About a week ago I decided to give some love to my AEM multi-tenant series and I got a very good question...how do you handle components lazy loading?
It is a very good question, and the answer (or some potential guidelines), can serve many different contexts. So I decided to decouple this post from the series. It's agnostic to any framework or CMS. At least, the analysis previous to deciding your lazy loading strategy.
This article is especially interesting for Enterprise Architecture, but you can take some learnings and ideas to other contexts.
Yes, enterprise solutions are a very particular kind of solution. When you design for enterprise, you usually design patterns with the following in mind:
- views (or pages) are dynamic. You may have a template or a design guideline of what a page may potentially look like, but that can change at any time.
- components may be present in a page, multiple times
- each one of those potential instances in a single page/view, may have a different initialization configuration
- components will certainly have common dependencies, and those needed to be defined ONCE, and not multiple times
So where do you start?
I have to admit. I am a bit of an intransigent person when it comes to atomics. That means I am very much inclined to have my team think well about the smallest atomic unit that can function as a standalone, and make it a component.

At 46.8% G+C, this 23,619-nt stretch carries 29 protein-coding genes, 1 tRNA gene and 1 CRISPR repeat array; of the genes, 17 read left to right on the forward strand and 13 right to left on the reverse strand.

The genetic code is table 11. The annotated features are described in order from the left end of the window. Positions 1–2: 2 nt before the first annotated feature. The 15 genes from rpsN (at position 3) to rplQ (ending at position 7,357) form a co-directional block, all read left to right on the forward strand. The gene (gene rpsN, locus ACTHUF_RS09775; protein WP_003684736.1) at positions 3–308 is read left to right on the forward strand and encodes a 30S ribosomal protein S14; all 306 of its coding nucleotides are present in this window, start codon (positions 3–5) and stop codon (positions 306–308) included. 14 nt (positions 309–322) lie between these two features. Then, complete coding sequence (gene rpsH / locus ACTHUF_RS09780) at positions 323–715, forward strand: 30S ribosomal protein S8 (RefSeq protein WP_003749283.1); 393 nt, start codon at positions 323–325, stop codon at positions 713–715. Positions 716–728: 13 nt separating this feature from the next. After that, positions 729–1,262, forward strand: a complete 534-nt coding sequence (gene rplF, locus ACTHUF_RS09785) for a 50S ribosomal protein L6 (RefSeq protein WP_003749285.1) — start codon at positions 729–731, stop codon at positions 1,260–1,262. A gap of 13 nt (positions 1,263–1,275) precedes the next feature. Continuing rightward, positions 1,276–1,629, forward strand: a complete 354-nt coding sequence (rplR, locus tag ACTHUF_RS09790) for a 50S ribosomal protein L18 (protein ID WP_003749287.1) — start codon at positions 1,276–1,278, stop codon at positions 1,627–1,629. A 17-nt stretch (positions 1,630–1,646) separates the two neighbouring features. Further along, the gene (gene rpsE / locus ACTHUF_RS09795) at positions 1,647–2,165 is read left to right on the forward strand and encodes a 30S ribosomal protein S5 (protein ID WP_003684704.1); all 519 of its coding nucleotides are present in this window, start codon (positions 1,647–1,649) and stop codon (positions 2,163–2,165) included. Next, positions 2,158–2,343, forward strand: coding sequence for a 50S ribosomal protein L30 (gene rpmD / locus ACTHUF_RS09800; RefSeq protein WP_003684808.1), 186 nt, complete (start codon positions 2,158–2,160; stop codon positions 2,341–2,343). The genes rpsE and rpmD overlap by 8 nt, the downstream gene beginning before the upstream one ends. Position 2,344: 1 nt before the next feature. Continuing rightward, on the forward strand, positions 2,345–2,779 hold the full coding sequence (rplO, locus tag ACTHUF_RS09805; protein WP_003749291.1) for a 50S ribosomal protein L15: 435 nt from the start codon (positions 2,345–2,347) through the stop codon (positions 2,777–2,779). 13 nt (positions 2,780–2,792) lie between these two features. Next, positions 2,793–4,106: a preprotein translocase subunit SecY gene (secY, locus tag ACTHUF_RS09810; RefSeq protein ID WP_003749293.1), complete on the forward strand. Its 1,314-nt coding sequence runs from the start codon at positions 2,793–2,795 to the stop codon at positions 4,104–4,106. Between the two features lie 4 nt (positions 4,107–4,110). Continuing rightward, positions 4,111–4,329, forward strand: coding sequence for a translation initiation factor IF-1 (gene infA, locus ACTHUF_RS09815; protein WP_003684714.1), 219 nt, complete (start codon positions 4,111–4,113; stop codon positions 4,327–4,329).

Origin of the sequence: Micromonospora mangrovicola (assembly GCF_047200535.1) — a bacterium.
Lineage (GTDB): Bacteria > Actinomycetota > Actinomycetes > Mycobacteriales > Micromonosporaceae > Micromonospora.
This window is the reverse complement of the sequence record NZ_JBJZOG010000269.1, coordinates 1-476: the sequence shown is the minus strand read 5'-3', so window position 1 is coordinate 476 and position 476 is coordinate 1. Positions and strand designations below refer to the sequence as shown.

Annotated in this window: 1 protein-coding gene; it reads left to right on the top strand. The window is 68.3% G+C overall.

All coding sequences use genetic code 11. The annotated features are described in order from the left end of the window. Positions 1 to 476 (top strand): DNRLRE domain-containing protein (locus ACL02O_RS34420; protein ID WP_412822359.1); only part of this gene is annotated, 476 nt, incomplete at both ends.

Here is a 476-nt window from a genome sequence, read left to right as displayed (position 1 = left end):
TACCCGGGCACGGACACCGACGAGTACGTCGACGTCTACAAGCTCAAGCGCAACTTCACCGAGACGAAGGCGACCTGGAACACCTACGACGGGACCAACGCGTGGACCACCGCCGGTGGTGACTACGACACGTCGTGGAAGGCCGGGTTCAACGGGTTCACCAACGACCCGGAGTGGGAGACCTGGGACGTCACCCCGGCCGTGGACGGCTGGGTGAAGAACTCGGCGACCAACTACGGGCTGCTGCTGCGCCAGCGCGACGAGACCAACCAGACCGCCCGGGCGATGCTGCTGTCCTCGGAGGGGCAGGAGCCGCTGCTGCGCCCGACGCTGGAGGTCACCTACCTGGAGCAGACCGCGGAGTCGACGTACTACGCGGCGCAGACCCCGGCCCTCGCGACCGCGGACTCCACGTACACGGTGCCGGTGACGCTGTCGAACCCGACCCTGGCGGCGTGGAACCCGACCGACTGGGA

Let's take the button example. A button is a button, yes. But a button in itself has multiple functional units, in terms of representation.
- the wrapper of the button, itself
- a label
- an icon
Each one of those has multiple different states, so they can be represented as atomic units. A label may say "Submit" or say "Cancel". An icon may be an arrow or a cross. And the wrapper of a button may cascade colors for positive or inverted combinations. This means that they are standalone units. They have an atomic life of their own. And so, they can be mapped to individual components.
Now, this is sort of the opposite. A label may have multiple values. They are dynamic. They may be coming from a logic conditional...However, commons are ...well, common to all instances of all components. They are consumables. Like the font type or the color scheme. And when it comes to JS, utility, and helper functions that serve your whole application. Services. (think singleton!) Even a very important piece of this puzzle: a component loader, that we will talk more about later.
Context is like a switch. It's the one guy that says "This standalone feature, will be initialized with this configuration, and consume from these common definitions, while here". The context can be a section of your site. It can be a specific page. It can be a section of your page. It can be a region of it.
It very much matters. Commonalities, you will want to bundle together. You will probably want to split them apart and put them together in a couple of bundles, and request each only once.
- What are abstracts?
- What should be in this package?
- What should NOT be in this package?
- How do you publish it to NPM?
- How do you make it part of your dependency graph?
See you soon! Stay safe. Stay at home!